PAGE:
The Flacco debate is essentially over

Whether you believe Baltimore Ravens quarterback Joe Flacco is elite or not may become irrelevant within the next month.

Like it or not, he is going to be paid like an elite quarterback. Before the start of free agency, the Ravens have to give him a long-term contract or franchise him. The franchise tag will come in around $14.6 million. A long-term deal would net significantly more.

Ultimately, the Ravens have the option of paying him now or paying him later. But they can't escape paying him.

Imagine Flacco's leverage. Peyton Manning makes $19.2 million a year, and Flacco and the Ravens beat him in Denver while advancing to the Super Bowl. Drew Brees earned his $20 million contract with his 5,000-yard seasons and Super Bowl ring, but he hasn't won a road playoff game. Flacco has won six.

The Falcons have initiated contract extension talks with Matt Ryan, who will clearly seek the $20 million target, but he has one playoff win to Flacco's eight. Both entered the league in 2008 and turned their franchises into annual playoff contenders.

I've been pumping Flacco's elite status for the past couple of years, but it would be silly of me to tag an "I told you so" on his journey to Super Bowl XLVII. Flacco could stink it up next Sunday, and his critics could come back with their own "I told you so."

What Super Bowl XLVII will help determine, though, is where Flacco fits in the QB hierarchy. Could he be considered the seventh-best quarterback in the league or should he be in the top six?

The super-elite quarterbacks have the Super Bowl rings. From the 2003 to 2011 seasons, Tom Brady, Peyton Manning, Eli Manning, Ben Roethlisberger, Brees and Aaron Rodgers won all the Super Bowls. This is the first open season for a new quarterback to claim the championship in a decade.

Super Bowls mean everything for quarterbacks. Win one and you are a hero. Win two and you are an icon. Win three and your name comes up in Hall of Fame discussions.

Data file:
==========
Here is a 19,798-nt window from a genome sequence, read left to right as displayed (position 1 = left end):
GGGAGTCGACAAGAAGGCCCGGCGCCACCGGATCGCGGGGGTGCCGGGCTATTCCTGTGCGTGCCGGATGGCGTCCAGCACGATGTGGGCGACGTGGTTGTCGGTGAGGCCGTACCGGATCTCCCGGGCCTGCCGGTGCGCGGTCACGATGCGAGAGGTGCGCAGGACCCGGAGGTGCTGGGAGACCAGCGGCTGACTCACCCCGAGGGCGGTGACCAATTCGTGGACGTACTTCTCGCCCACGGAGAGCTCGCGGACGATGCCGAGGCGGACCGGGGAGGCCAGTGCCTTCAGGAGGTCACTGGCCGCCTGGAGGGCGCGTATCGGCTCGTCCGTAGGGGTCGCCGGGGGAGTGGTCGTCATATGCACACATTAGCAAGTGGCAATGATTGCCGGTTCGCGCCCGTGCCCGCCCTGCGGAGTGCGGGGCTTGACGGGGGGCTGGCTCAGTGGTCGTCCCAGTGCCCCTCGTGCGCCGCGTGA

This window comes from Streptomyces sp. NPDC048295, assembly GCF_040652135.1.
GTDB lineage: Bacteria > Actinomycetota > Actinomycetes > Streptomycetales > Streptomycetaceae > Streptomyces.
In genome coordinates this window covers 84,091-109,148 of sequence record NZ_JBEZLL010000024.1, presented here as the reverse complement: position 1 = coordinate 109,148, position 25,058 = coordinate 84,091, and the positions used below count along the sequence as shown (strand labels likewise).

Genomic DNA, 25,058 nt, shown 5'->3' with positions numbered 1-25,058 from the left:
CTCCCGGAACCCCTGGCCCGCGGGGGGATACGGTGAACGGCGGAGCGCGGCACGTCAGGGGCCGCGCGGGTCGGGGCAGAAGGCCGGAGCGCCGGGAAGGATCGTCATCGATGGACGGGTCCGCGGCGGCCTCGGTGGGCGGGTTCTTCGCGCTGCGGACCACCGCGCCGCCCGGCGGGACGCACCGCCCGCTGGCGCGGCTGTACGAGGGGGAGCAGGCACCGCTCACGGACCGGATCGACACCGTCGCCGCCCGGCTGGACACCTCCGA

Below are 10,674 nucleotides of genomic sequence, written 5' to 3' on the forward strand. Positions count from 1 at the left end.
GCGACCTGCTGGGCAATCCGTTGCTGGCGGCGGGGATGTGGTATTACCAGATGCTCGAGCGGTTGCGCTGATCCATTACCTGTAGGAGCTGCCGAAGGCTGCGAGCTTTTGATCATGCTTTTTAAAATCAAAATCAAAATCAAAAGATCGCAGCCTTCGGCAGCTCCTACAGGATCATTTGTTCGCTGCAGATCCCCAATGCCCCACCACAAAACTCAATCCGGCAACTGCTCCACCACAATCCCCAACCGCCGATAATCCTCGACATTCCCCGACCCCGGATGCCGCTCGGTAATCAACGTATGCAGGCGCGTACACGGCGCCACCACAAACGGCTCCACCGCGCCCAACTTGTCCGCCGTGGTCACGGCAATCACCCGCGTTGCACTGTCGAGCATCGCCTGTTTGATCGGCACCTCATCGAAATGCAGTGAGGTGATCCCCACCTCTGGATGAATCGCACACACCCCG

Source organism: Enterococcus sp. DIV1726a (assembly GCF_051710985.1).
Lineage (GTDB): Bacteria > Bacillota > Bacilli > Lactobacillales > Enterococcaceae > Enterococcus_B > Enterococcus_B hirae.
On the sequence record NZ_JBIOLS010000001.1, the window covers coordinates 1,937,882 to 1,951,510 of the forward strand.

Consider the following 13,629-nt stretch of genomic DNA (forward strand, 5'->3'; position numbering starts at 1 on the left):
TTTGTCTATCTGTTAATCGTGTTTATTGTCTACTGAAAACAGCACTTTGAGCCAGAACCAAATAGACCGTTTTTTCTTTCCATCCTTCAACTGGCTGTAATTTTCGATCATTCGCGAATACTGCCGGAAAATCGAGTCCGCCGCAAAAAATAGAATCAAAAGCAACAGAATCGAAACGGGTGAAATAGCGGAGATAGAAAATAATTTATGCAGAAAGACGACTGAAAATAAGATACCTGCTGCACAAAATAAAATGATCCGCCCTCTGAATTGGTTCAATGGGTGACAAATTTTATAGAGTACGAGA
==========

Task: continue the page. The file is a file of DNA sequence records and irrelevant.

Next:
Flacco's rise isn't that much different than Roethlisberger's in Pittsburgh. An injury opened a starting job during Roethlisberger's rookie season. Protected by a running game and a great defense, Roethlisberger went 13-0 as a starter during the regular season and helped the Steelers to the AFC Championship Game.

The Steelers asked Roethlisberger to throw only about 21 passes a game during that rookie season. He completed an average of 14. It wasn't until his third season that the Steelers allowed him to open up and throw more than 30 passes a game. By his fifth season, Roethlisberger had his second Super Bowl ring and was recognized as one of the best quarterbacks in the game.

Flacco is in the same division and earned his success. Finishing second to the Steelers in his first three years, Flacco and the Ravens had to hit the road as a wild-card team. The Ravens won the division the past two seasons, giving Flacco a chance to start the playoffs with one home game.

I liked how former offensive coordinator Cam Cameron developed Flacco during his first four years, but it was obvious they were growing apart entering their fifth season. Cameron has been criticized for being too conservative late in games or sometimes ignoring running back Ray Rice at critical junctures.

The switch to Jim Caldwell as offensive coordinator late in the season has allowed Flacco to be more of what he wants to be, which may be the reason the Ravens are in the Super Bowl. Even though he has completed only 54.8 percent of his passes during the playoffs this year, he has eight touchdown passes and zero interceptions in three playoff games.

The key number to look at is his yards per attempt. The 9.2 yards per attempt during the playoffs tips off Flacco's game. He is all about making the big play.

In training camp, Flacco and I discussed his vision of the offense. Coaches like long, time-consuming drives. Quarterbacks with big arms like Flacco and Roethlisberger don't.

"When you give yourself five third downs in a drive, you are not going to convert all five," Flacco said. "If you are going to score, you have to convert all five. That's hard."

Flacco was pushing for more aggressive plays on first and second down. He saw the team's limited scoring over the past couple of years as a problem of too many tough third-down plays.

In 2012, the Ravens were tied with four teams for the fourth-fewest 10-play drives. They had only 23. Flacco's problem is not a question of patience.

"Third down is the hardest down in the league," Flacco said. "You have to be lights out to be able to score if you have a lot of third downs."

Since taking over as offensive coordinator, Caldwell has made it a point to use Jacoby Jones a little more. Jones might not be the best pass-catcher, but his speed and the threat he'll keep going opens up space in the middle of the field for other receivers.

Working with Caldwell, Flacco and the offense have been better each week, particularly in the red zone.

"Joe has been throwing it extremely well," Caldwell said. "We've been able to mix the run and pass a little bit down there [in the red zone]. I think it's from preparation. We practice well, and we function well in those areas."

Flacco is ready to score in the Super Bowl and the financial world.